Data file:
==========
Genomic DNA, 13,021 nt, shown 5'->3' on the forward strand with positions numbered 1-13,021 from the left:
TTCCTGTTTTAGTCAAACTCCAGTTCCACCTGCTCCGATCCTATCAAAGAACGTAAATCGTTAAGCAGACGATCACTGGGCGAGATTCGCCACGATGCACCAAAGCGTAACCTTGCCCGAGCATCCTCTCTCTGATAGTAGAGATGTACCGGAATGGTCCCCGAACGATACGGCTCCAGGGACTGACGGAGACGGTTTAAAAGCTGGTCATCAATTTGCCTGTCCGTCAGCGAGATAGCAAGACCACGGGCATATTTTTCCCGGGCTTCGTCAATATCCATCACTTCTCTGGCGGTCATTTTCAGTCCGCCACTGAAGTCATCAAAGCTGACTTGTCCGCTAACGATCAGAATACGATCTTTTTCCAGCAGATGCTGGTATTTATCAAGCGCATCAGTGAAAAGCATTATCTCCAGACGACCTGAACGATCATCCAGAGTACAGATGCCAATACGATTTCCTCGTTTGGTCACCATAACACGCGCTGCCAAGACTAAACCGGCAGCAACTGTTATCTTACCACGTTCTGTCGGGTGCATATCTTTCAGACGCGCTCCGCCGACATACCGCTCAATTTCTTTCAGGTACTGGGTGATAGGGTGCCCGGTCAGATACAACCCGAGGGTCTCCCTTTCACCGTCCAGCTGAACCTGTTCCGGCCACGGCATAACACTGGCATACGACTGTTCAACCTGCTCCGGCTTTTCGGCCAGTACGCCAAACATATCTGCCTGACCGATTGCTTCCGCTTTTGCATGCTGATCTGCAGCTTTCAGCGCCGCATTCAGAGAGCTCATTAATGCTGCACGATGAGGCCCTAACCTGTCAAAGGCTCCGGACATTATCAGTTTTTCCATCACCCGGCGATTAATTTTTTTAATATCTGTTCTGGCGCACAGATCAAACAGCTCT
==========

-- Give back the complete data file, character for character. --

Genomic DNA, 13,021 nt, shown 5'->3' on the forward strand with positions numbered 1-13,021 from the left:
TTCCTGTTTTAGTCAAACTCCAGTTCCACCTGCTCCGATCCTATCAAAGAACGTAAATCGTTAAGCAGACGATCACTGGGCGAGATTCGCCACGATGCACCAAAGCGTAACCTTGCCCGAGCATCCTCTCTCTGATAGTAGAGATGTACCGGAATGGTCCCCGAACGATACGGCTCCAGGGACTGACGGAGACGGTTTAAAAGCTGGTCATCAATTTGCCTGTCCGTCAGCGAGATAGCAAGACCACGGGCATATTTTTCCCGGGCTTCGTCAATATCCATCACTTCTCTGGCGGTCATTTTCAGTCCGCCACTGAAGTCATCAAAGCTGACTTGTCCGCTAACGATCAGAATACGATCTTTTTCCAGCAGATGCTGGTATTTATCAAGCGCATCAGTGAAAAGCATTATCTCCAGACGACCTGAACGATCATCCAGAGTACAGATGCCAATACGATTTCCTCGTTTGGTCACCATAACACGCGCTGCCAAGACTAAACCGGCAGCAACTGTTATCTTACCACGTTCTGTCGGGTGCATATCTTTCAGACGCGCTCCGCCGACATACCGCTCAATTTCTTTCAGGTACTGGGTGATAGGGTGCCCGGTCAGATACAACCCGAGGGTCTCCCTTTCACCGTCCAGCTGAACCTGTTCCGGCCACGGCATAACACTGGCATACGACTGTTCAACCTGCTCCGGCTTTTCGGCCAGTACGCCAAACATATCTGCCTGACCGATTGCTTCCGCTTTTGCATGCTGATCTGCAGCTTTCAGCGCCGCATTCAGAGAGCTCATTAATGCTGCACGATGAGGCCCTAACCTGTCAAAGGCTCCGGACATTATCAGTTTTTCCATCACCCGGCGATTAATTTTTTTAATATCTGTTCTGGCGCACAGATCAAACAGCTCT